"Straw Dogs" is perhaps the ultimate distillation of Peckinpah's views on violence. Peckinpah was an ardent fan of Robert Ardrey, the playwright-anthropologist who hypothesized that humans are inured to violence by instinctual urges rather than social pressure or upbringing. This is a very hard view to argue with, for in spite of hypocritical denunciation of violence in the media, the raging street violence, crime, warfare, and violent action movies, TV shows and video games, indicates that the human race thrives on and revels in killing - no matter how much we may like to think otherwise.
"Straw Dogs" endorses Ardrey's world-view: the people of our out-of-the-way hamlet are easily driven to violence, their sins mostly overlooked by the hypocritically pious town leaders. Even a pacifist like David Sumner is not immune to the allure of murder; his claims of standing up principle (defending Niles, the murderous village idiot, from a mob) are dubious at best. The film has been read as a revenge fantasy a la Death Wish, which is ridiculous; Amy doesn't even tell David about the rape. Rather, it's a cumulative revenge; a man stuck in a small town with no friends, fed up with violence in his own culture, his taunting and torment here, his unhappy marriage to his wife, and his own weakness, allows his long-repressed rage to explode. In the end, even David Sumner is capable of horrific violence; not only that, he enjoys it. And the sheer visceral thrill of watching vile bad guys get handed their just deserts implicates us in the violence as well; none of us are innocent, and all of us are guilty.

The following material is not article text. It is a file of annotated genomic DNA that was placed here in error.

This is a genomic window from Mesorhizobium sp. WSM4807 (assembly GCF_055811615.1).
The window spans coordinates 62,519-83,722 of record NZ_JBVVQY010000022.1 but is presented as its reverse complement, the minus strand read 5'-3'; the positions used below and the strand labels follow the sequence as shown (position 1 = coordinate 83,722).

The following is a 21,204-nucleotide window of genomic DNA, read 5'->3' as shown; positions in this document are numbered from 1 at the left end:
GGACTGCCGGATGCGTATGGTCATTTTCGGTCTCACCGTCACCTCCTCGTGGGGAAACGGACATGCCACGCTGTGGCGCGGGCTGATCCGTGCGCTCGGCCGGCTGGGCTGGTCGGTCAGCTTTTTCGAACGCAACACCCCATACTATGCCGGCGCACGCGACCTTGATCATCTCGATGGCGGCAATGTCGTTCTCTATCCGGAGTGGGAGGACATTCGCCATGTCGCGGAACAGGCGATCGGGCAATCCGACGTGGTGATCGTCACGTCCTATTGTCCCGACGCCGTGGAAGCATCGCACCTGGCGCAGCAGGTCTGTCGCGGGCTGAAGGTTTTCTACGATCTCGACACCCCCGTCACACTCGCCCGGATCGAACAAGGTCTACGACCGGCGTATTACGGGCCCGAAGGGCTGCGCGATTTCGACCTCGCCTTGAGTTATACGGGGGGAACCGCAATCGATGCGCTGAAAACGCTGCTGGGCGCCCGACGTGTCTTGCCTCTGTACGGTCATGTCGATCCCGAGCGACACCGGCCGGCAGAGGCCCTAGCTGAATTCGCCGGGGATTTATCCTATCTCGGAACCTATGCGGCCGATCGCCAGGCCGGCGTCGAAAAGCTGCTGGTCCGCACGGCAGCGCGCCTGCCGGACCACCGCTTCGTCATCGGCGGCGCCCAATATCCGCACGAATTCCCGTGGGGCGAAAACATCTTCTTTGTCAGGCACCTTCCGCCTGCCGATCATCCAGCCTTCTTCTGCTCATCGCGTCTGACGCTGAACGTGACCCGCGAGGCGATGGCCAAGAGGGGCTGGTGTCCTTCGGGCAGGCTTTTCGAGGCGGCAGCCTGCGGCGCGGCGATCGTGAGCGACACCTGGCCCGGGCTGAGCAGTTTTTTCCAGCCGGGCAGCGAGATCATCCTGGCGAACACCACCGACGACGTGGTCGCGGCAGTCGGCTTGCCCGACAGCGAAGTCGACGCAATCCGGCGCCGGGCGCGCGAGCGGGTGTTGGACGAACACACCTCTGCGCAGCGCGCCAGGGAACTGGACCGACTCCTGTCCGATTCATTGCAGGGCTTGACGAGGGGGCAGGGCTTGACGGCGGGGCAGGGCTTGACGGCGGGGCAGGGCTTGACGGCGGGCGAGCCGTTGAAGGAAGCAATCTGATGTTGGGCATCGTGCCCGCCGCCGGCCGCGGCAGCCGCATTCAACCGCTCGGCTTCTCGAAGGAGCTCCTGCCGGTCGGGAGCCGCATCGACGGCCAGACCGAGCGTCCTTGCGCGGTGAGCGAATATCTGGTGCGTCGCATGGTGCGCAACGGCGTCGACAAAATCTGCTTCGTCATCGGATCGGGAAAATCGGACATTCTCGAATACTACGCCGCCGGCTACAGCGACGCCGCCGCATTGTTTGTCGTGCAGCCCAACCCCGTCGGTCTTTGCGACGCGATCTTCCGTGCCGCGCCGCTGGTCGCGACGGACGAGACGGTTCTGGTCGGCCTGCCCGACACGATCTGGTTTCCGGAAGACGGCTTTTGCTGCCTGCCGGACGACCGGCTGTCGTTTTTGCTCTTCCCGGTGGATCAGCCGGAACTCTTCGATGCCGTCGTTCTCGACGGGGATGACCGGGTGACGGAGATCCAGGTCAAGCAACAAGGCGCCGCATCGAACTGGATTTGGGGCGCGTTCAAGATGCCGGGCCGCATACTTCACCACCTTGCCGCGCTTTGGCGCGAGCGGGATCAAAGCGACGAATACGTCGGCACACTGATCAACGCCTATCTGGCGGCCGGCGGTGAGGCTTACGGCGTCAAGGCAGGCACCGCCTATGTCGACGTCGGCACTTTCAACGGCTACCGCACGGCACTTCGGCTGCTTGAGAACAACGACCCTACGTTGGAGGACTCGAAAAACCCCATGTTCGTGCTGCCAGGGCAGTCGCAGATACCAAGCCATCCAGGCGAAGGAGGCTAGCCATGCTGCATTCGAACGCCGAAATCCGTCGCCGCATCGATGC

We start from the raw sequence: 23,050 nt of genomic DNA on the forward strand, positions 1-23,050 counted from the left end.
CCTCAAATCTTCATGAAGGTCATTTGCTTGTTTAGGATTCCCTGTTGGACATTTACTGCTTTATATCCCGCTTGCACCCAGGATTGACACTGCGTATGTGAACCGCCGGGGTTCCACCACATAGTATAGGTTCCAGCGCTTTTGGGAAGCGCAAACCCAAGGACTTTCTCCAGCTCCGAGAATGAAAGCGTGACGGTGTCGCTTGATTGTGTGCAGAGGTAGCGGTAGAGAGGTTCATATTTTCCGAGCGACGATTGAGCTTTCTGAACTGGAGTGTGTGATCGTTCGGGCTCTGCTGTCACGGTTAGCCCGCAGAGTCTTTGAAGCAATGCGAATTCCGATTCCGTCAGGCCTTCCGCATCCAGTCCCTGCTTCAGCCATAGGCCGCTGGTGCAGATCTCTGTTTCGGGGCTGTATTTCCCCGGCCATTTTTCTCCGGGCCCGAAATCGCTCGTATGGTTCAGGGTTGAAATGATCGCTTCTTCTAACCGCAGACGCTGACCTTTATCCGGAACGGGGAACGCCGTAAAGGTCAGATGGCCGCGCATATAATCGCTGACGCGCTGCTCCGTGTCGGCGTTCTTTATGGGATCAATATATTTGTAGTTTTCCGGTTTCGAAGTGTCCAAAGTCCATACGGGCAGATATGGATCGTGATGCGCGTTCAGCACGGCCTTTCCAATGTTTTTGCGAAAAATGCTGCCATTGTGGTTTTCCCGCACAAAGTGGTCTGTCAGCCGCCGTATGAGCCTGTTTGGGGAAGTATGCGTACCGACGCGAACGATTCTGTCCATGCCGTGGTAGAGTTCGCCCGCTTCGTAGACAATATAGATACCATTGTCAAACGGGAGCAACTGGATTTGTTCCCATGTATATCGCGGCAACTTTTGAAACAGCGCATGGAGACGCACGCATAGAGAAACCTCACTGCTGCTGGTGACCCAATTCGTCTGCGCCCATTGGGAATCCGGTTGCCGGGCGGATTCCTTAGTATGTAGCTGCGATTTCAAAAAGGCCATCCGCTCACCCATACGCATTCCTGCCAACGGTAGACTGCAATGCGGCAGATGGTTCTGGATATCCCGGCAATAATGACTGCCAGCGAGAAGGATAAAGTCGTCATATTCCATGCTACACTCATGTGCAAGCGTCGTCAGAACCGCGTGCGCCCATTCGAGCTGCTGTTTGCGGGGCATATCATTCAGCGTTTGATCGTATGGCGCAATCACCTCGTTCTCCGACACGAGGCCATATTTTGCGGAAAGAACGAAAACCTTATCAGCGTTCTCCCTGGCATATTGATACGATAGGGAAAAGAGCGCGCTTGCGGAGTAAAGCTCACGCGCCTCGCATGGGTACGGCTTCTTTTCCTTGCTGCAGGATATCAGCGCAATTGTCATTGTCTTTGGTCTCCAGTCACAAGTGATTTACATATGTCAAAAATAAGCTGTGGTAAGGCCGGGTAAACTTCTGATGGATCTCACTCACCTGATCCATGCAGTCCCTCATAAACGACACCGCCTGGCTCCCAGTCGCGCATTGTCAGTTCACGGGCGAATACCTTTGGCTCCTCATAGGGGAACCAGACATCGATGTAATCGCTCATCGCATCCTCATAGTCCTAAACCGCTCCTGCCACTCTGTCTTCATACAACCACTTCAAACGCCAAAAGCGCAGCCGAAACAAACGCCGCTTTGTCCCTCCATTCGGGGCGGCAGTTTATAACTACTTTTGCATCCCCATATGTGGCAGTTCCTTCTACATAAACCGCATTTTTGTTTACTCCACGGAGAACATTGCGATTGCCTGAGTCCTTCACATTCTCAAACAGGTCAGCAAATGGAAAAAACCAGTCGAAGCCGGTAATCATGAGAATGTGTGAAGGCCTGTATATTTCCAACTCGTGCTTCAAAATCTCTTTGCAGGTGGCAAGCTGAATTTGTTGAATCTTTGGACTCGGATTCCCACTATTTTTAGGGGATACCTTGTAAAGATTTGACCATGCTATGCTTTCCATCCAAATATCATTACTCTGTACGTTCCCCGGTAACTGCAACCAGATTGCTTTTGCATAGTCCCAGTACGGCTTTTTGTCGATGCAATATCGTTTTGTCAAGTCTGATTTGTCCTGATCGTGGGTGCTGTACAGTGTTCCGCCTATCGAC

Peckinpah's direction is effective, presenting violence in all its glory and horror; he succeeds at showing an externally beautiful but inwardly hideous small town. The cast is good, if unspectacular: Dustin Hoffman embodies David Sumner as impotent professor and makes his transition frighteningly believable. Susan George is quite good as Amy, the confused, repressed young girl who married a guy who isn't right for her. The supporting cast is adequate, with T.P. McKenna and Del Henney giving the strongest performances as the well-meaning but ineffectual Sheriff and the most sympathetic of David and Amy's tormentors.
Straw Dogs is a powerful, disturbing mediation on violence, with a power and force that few films a possess. It is a true masterpiece.